Driverless Cars: Crashes, Damages, and Liability
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Driverless Cars: Crashes, Damages, and Liability

What are driverless cars? Some people call them driverless, some of
them call them autonomous vehicles. Ultimately, an autonomous vehicle is one that
drives itself without any help from the driver. The National Highway and Safety Administration
has come up with stages for driverless cars. In zero, is the driver does everything. You get to one and two, some functions are
taken over by the vehicle. Two, is where a lot of vehicles are today. They may have a program that allows you to
set a speed and the car will go that speed. When you get to the third stage, there are
more and more things where the car is helping, like telling you if you’re about to hit something, telling you if you’re going out of your lane. The fourth stage, where we’re not there yet,
the car would be totally automatic, no help from the driver, within certain geographical
areas. Five, is the ultimate step, and there the
driverless car will go anywhere. What happens today when there’s an automobile
crash between two cars? The law is pretty easy, it looks at fault. Sometimes both cars are at fault and in a
lot of states they have what’s called comparative fault, and the jury decides who’s the most
at fault and damages are apportioned. So, if somebody is 90% at fault they pay 90%
of the damages. The fault damage rules are very generous because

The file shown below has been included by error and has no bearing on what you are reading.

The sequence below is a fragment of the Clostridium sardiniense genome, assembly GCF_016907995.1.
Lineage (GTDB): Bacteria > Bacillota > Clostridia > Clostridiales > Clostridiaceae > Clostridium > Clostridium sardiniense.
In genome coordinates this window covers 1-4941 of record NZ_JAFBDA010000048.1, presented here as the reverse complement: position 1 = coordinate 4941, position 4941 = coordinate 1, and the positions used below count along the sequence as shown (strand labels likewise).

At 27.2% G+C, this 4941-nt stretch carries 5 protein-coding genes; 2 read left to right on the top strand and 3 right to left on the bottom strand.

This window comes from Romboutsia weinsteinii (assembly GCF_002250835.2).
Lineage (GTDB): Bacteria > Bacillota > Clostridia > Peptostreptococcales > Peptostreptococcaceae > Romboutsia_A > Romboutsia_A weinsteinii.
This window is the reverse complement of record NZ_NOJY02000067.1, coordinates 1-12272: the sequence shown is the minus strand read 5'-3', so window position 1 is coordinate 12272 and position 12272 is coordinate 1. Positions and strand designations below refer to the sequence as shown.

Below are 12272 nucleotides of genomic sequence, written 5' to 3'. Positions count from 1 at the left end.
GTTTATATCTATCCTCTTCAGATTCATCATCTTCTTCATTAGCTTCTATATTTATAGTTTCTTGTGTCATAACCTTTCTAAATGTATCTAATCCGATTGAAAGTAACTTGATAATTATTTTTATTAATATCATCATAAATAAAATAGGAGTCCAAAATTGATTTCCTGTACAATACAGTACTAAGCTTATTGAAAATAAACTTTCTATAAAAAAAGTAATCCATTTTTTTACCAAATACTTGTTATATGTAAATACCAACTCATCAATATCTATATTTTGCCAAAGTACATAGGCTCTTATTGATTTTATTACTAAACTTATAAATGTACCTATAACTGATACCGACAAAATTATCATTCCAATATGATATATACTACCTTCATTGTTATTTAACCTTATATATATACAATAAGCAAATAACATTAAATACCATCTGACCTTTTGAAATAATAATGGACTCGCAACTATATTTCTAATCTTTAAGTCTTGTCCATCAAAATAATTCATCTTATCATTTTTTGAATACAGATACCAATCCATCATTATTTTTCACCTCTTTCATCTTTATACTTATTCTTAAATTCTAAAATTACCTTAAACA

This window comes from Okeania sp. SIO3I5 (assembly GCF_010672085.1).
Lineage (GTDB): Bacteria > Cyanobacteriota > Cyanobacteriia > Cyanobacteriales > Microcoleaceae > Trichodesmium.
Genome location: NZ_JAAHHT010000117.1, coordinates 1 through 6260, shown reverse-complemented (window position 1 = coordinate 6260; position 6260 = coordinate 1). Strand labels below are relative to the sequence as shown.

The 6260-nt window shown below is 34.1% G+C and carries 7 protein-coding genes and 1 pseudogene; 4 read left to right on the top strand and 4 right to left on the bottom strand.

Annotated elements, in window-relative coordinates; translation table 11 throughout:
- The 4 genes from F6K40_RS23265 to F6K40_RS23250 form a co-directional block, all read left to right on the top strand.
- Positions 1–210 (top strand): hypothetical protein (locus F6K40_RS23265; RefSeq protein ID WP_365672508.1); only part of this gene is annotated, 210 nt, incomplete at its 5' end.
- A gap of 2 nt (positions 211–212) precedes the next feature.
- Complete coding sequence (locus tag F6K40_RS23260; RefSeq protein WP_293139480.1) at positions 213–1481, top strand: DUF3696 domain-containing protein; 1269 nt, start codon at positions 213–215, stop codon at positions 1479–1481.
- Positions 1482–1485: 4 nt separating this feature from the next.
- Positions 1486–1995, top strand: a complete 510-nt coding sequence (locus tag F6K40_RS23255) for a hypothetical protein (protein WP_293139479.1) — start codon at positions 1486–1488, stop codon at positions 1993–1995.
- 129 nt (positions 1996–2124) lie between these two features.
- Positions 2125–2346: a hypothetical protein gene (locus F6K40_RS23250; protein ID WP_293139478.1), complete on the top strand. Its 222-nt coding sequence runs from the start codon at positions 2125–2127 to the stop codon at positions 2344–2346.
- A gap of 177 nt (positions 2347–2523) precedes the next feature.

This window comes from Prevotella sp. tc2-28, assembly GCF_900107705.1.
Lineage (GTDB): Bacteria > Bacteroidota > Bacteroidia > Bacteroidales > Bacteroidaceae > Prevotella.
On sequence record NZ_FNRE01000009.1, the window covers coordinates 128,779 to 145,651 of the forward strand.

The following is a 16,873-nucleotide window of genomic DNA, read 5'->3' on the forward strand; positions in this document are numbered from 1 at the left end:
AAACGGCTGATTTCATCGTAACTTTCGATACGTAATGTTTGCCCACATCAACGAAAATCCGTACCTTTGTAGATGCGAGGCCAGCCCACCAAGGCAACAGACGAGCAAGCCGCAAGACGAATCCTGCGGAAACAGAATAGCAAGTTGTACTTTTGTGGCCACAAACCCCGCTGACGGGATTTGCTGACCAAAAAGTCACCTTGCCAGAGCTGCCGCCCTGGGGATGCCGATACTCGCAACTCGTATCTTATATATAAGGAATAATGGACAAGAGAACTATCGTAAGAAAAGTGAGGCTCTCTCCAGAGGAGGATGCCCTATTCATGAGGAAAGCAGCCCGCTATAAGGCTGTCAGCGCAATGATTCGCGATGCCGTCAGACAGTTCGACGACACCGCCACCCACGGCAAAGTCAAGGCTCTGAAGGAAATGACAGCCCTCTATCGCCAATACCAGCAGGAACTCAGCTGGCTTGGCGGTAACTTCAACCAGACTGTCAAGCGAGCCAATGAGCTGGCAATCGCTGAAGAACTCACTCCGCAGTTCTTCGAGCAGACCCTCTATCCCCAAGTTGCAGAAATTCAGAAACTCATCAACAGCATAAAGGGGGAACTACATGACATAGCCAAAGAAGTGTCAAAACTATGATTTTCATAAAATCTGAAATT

they’re based on fault of an individual. A person not only gets everything that they
lost all their economic losses, their wages, their medical costs, they also get damages
for something called “pain and suffering.” I would leave out a part of all this if
I didn’t get to claims that are brought against automobile manufacturers. So there’s a certain duty on the part of automobile
manufacturers to protect passengers in event of a crash. So if a car is hit from the back at 20 miles
an hour, if a steering wheel doesn’t work, if a brake doesn’t work, the people who live
or relatives of those who died, can bring a claim against the manufacturer. Well what happens if there are autonomous
vehicles. Will the rules change? Well, the fault of the driver suddenly becomes
irrelevant, doesn’t it? In a true autonomous vehicle, the person in
the vehicle will have no control over it, just the way they don’t over a- a bus if they’re
sitting in it or a train if they’re sitting in it. So, responsibility then will have to be allocated
some place. If it’s all thrust on the manufacturer, I’m
not sure that’s a good idea with our current damage system. If your liability is too high, too big, too
hot, it’s going to have a negative effect, slowing down the process of producing these
vehicles, chilling innovation. Some believe we just
can keep the same old tort rules uh, based on fault, based on defect, but I believe there’s
going to need to be change. Certainly when you hit the so-called phase
five, when autonomous vehicles occupy the majority of vehicles on the road. And, some type of funding needs to be taking
place, and some alteration of the damage rules.


  • BrotherWoody1

    "Unprecedented"? Hardly. In the above example, it was a clear case of manufacturer's liability. The manufacturer had a duty (inter alia) to NOT hit pedestrians in a cross walk. The duty was not fulfilled. The pedestrian died. Maximum damages. It's "an unprecedented liability challenge" for the manufacturer but NOT for tort law. Wackiest opinion yet from the FS.

  • Just for Fun

    We DON'T HAVE yet autonomous cars nobody has. Autonomous cars won't be a reality before 2040 and even then they would be lvl 4 max. For lvl 5 fully autonomous vehicles we have to expect them after 2050 not before. So stop thirsty hype about driveless autonomous car , even Waymo isn't a true lvl 5 It's almost lvl 4.

  • Terry Tater

    This thing just defined socialism for the rich…. Only in America, would somebody consider socialist investment for private business owners.. Cause its our responsibility to cover the risk of private business lol.. .. Industry shills and sellouts..

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